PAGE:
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lothia

Exterior design and decoration

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Ave Civitas,

 

I was wondering about the exterior of buildings, both public and private.

Did the Romans paint the outsides of houses and buildings.

The books I have show pictures of the interior of rooms.  They were decorated.

Can I rely on movies like "ROME" to give me authentic glimpses on how Romans decorated their houses and buildings.

 

I would think that since statues were painted, that they would not stop there and go on to decorate at least the facade, maybe paint the columns of temples, etc.

 

Any ideas?  Any sources that might help?

 

As always,  Thanks.

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Sheesh, I dunno. I have several video courses on roman architecture yet can't recall much external color other than accents on recreations. Maybe they didn't have good waterproof paint? Roman republic was mostly brick, which is it's own coloring. Their internal color could be so garish it almost makes me seasick and I would hope for plainer exterior.

 

They got multicolored stone from Egypt (for interiors?) then were revolutionized by discovery of nearby white marble at Carrera which got a lot of use. A lot of stuff was in tufa which one source claimed was thought a poor man's marble with it's honey color. Pompeii has grafitti/announcements on some external walls, which means we should know what the background color is... I haven't finished my last video course on Pompeii which may say.

 

P.S. the Pantheon exterior always looked like an ugly lump to me. Not sure if it lost some facing but a Yale Univ course claimed it wasn't meant to be seen from the outside... it was jammed within building complexes that led you to the interior thru almost a tunnel (meant to enhance the surprise).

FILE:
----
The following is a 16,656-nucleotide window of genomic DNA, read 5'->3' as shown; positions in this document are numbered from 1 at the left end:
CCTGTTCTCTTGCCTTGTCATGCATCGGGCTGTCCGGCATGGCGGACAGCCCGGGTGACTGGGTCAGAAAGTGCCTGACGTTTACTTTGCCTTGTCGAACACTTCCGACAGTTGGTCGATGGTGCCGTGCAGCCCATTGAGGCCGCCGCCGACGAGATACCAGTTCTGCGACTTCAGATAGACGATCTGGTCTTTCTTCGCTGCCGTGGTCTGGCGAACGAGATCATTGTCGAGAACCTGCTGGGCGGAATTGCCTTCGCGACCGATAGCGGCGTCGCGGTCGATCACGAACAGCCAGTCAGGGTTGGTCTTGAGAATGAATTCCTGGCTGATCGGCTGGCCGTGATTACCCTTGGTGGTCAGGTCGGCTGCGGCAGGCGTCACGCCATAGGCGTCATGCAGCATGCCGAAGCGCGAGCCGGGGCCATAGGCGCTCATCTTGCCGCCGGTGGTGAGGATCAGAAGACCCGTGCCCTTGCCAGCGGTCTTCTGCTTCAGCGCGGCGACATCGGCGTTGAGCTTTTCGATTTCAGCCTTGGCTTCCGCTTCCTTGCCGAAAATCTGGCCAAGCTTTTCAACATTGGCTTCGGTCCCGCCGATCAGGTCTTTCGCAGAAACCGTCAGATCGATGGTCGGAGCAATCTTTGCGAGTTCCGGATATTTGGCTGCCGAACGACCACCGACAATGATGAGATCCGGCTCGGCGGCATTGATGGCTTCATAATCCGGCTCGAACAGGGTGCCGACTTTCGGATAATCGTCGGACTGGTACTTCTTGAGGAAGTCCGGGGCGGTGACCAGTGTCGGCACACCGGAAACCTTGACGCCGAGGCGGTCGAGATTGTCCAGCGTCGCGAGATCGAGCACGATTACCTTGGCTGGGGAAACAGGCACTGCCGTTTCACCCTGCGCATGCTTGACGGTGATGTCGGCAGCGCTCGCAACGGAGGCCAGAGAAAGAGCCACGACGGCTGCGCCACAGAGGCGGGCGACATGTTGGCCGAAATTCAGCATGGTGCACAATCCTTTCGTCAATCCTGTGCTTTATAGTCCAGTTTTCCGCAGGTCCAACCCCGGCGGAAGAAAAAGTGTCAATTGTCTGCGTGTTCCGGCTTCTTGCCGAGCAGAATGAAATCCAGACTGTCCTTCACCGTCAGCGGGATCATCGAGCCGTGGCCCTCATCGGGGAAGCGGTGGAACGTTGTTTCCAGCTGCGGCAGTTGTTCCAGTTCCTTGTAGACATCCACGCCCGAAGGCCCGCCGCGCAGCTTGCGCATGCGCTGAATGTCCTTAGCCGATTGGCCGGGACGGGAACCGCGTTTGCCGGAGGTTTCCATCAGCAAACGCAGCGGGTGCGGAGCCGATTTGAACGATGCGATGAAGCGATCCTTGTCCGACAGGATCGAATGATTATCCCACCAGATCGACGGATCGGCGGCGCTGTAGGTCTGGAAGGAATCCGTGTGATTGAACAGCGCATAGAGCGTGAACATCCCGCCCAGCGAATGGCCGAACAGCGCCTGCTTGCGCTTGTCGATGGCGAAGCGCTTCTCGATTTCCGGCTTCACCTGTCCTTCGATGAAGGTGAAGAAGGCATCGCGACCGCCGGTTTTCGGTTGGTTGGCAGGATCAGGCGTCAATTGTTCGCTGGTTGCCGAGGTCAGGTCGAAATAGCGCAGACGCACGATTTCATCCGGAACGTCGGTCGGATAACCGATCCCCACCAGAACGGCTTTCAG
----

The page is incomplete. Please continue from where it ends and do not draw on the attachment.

Edited by caesar novus

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Thanks for the reply, Caesar.

 

I think it surprising that no one did any research on building exteriors.  The producers of "Rome" had some that I remember from their opening menu, but I have seen nothing in books or online about it.

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One source is authentic roman painting/frescos depicting building exteriors. A quick scan of google pictures suggests most are off-white with occasional red columns. A strong exception is posted below from inside a Pompeii villa. There was a period when it was fashionable to show fantasy architecture in paintings, and maybe some of the colorful ones show some distant exotic style.
 
690px-Scene_3%2C_left.jpg

vs pompeii amphitheater district cityscape:

18ea229a111df202ecefbb2de1bd9ddd.jpg

Edited by caesar novus
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Today's discovery science channel had an Unearthed episode on the Parthenon, and discussed it's exterior paint. First they showed odd bits protected from the weather that had blue and red paint on it. Next they showed a guess of the overall look, which was mainly natural marble with a bunch of decorative banding near the top.

 

Finally they addressed the question how could you stick any paint to glossy marble 2500 years ago. A Greek artist demonstrated a guess made by dissolving gummy tree resin into melted wax, then adding color powder. You would etch the marble to create lines so unruly paint wouldn't cross beyond it's border, and keep reheating the paint and the brush itself. The trick was to apply very hot to burn off any dampness on the marble to allow a bond.

 

Science HD channel seems one of the last to offer meaty 1 hour documentaries on the ancients, without cheesy docudrama. They seem allergic to Rome so far, and want to glorify less accomplished cultures to my eye. When younger I had exactly that bias too. China wall episode was good at least visually, but kinda pathetic glorifying the mortar as miraculous due to perhaps having rice gruel in it... no match for Roman mortar tho.

Edited by caesar novus

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